Based on the Xiamen and Batangas working models, PEMSEA is currently establishing six additional demonstration projects in Nampo (DPR Korea), Bali (Indonesia), Sihanoukville (Cambodia), Klang (Malaysia), Chonburi (Thailand) and Danang (Vietnam) using the same management framework and applying the refined planning and implementation processes. In addition to the six ICM demonstration sites, 10 ICM parallel sites will be established within the participating countries. ICM parallel sites will incorporate the same ICM framework and process that is applied at the national ICM demonstration sites, but will receive no direct financial support from PEMSEA. At the end of PEMSEA, there will be a total of 19 self-sustained ICM sites among the participating countries. The 18 sites will be operated and managed by local government units, and will address a variety of environmental issues that will be representative of the majority of coastal use conflicts in the region. The 18 ICM sites will serve as working models for other sites throughout the region, and as a core of experience and expertise for replicating the ICM framework and process in coastal areas in each participating country. The experience of the Malacca Straits project on the other hand provides the basis for a new subregional initiative on the Gulf of Thailand, Bohai Sea and Manila Bay which are major pollution hot spots in the respective countries. The three new initiatives are intended to build capacity and confidence in managing transboundary marine environmental problems at a much larger geographical scale and complexity of problems. The outputs and experiences shall contribute to future initiatives in the management of other subregional and regional seas of East Asia. The Straits of Malacca will continue to be promoted as a regional working model for environmental management of a subregional sea area. PEMSEA will organize a subregional conference among the three littoral States to transfer the environmental database, modeling software and other tools developed during the Pilot Phase and to develop consensus on the preparation of a strategic environmental management plans for the Straits.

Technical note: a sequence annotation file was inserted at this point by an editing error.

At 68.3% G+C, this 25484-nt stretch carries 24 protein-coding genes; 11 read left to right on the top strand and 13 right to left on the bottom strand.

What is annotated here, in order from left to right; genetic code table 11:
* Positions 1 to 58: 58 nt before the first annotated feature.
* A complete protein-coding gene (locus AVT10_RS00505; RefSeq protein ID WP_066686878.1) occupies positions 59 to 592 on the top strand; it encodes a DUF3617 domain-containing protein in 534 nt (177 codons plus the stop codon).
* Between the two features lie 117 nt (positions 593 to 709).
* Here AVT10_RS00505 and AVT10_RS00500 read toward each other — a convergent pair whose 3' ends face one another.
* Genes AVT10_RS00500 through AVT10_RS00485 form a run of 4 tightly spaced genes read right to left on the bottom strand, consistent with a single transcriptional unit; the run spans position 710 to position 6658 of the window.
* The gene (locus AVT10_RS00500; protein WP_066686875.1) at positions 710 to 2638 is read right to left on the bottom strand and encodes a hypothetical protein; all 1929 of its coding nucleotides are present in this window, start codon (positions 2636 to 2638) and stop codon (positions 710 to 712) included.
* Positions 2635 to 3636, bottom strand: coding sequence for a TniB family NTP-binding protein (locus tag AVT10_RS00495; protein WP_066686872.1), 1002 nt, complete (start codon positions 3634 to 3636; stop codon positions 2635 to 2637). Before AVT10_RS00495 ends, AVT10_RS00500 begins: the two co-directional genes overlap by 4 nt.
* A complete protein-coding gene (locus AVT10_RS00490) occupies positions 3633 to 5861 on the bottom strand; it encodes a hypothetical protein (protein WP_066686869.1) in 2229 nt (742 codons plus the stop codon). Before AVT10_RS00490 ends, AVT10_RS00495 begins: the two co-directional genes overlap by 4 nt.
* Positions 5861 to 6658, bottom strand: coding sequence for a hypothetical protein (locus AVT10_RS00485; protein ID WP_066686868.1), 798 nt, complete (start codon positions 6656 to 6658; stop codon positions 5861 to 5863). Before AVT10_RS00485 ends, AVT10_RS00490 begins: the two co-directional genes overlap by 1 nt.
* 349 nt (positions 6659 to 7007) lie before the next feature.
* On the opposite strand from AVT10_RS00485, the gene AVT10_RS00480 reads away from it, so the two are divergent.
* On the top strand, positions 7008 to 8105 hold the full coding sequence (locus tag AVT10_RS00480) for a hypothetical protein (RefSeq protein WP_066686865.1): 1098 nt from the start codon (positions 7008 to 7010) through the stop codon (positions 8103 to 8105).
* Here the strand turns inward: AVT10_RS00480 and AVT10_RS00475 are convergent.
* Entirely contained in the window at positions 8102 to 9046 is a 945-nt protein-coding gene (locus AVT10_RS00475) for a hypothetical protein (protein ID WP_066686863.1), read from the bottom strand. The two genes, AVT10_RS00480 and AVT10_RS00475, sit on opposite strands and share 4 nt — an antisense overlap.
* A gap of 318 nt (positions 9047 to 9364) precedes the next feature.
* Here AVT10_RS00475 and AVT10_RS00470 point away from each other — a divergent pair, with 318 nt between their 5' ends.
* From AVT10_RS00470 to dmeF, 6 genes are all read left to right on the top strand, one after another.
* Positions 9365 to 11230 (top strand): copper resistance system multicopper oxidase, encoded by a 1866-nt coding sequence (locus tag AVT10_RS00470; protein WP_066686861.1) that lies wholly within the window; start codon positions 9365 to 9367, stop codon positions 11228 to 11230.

The environmental management framework to be adopted for the 3 hot spots includes: - risk assessment (environmental database, profiling, priority areas of concern, resource valuation, identification of ecological, human health and socioeconomic risks) - response (preventive and mitigative responses: strategic environmental management plans and issue-specific action plans, land- and sea-use planning, contingency planning, response equipment, response exercises, shore reception facilities, environmental investments; research, information dissemination - damage compensation and restoration (oil spill accounting and costing, natural resources damage assessment (NRDA), habitat restoration - environmental monitoring (indicators/benchmarks, interagency/intersectoral monitoring, modeling and forecasting) - capacity building (OPRC, resource valuation, NRDA, risk assessment and management, hazardous materials handling) - institutional mechanism (local, national, subregional, international conventions, policy, legislation/regulatory, financing and enforcement